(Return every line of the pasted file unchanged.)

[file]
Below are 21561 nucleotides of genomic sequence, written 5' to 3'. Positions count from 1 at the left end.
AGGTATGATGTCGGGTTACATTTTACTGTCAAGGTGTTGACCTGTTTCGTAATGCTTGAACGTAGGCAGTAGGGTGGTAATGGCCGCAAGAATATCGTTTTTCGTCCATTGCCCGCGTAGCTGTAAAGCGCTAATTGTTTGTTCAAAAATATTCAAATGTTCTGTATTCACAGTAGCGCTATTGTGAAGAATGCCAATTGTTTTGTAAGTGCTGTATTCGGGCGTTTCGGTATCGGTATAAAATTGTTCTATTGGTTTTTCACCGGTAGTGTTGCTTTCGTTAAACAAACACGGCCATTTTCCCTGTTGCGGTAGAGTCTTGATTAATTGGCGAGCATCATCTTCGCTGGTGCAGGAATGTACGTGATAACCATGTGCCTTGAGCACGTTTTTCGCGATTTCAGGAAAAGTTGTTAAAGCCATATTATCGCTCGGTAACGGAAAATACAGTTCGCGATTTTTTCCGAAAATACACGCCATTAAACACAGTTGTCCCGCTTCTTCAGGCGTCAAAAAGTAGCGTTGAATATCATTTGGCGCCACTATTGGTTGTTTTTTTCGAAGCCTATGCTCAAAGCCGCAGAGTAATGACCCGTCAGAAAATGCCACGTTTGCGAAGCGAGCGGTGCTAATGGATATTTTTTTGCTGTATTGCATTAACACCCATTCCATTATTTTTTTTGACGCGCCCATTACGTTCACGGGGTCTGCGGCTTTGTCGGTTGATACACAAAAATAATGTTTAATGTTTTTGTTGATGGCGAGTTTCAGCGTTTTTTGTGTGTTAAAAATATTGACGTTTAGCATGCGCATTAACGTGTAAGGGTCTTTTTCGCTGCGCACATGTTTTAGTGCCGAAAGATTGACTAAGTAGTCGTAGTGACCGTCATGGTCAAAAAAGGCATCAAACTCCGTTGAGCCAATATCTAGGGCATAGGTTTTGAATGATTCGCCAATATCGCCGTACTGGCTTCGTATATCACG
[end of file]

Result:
Below are 21561 nucleotides of genomic sequence, written 5' to 3'. Positions count from 1 at the left end.
AGGTATGATGTCGGGTTACATTTTACTGTCAAGGTGTTGACCTGTTTCGTAATGCTTGAACGTAGGCAGTAGGGTGGTAATGGCCGCAAGAATATCGTTTTTCGTCCATTGCCCGCGTAGCTGTAAAGCGCTAATTGTTTGTTCAAAAATATTCAAATGTTCTGTATTCACAGTAGCGCTATTGTGAAGAATGCCAATTGTTTTGTAAGTGCTGTATTCGGGCGTTTCGGTATCGGTATAAAATTGTTCTATTGGTTTTTCACCGGTAGTGTTGCTTTCGTTAAACAAACACGGCCATTTTCCCTGTTGCGGTAGAGTCTTGATTAATTGGCGAGCATCATCTTCGCTGGTGCAGGAATGTACGTGATAACCATGTGCCTTGAGCACGTTTTTCGCGATTTCAGGAAAAGTTGTTAAAGCCATATTATCGCTCGGTAACGGAAAATACAGTTCGCGATTTTTTCCGAAAATACACGCCATTAAACACAGTTGTCCCGCTTCTTCAGGCGTCAAAAAGTAGCGTTGAATATCATTTGGCGCCACTATTGGTTGTTTTTTTCGAAGCCTATGCTCAAAGCCGCAGAGTAATGACCCGTCAGAAAATGCCACGTTTGCGAAGCGAGCGGTGCTAATGGATATTTTTTTGCTGTATTGCATTAACACCCATTCCATTATTTTTTTTGACGCGCCCATTACGTTCACGGGGTCTGCGGCTTTGTCGGTTGATACACAAAAATAATGTTTAATGTTTTTGTTGATGGCGAGTTTCAGCGTTTTTTGTGTGTTAAAAATATTGACGTTTAGCATGCGCATTAACGTGTAAGGGTCTTTTTCGCTGCGCACATGTTTTAGTGCCGAAAGATTGACTAAGTAGTCGTAGTGACCGTCATGGTCAAAAAAGGCATCAAACTCCGTTGAGCCAATATCTAGGGCATAGGTTTTGAATGATTCGCCAATATCGCCGTACTGGCTTCGTATATCACG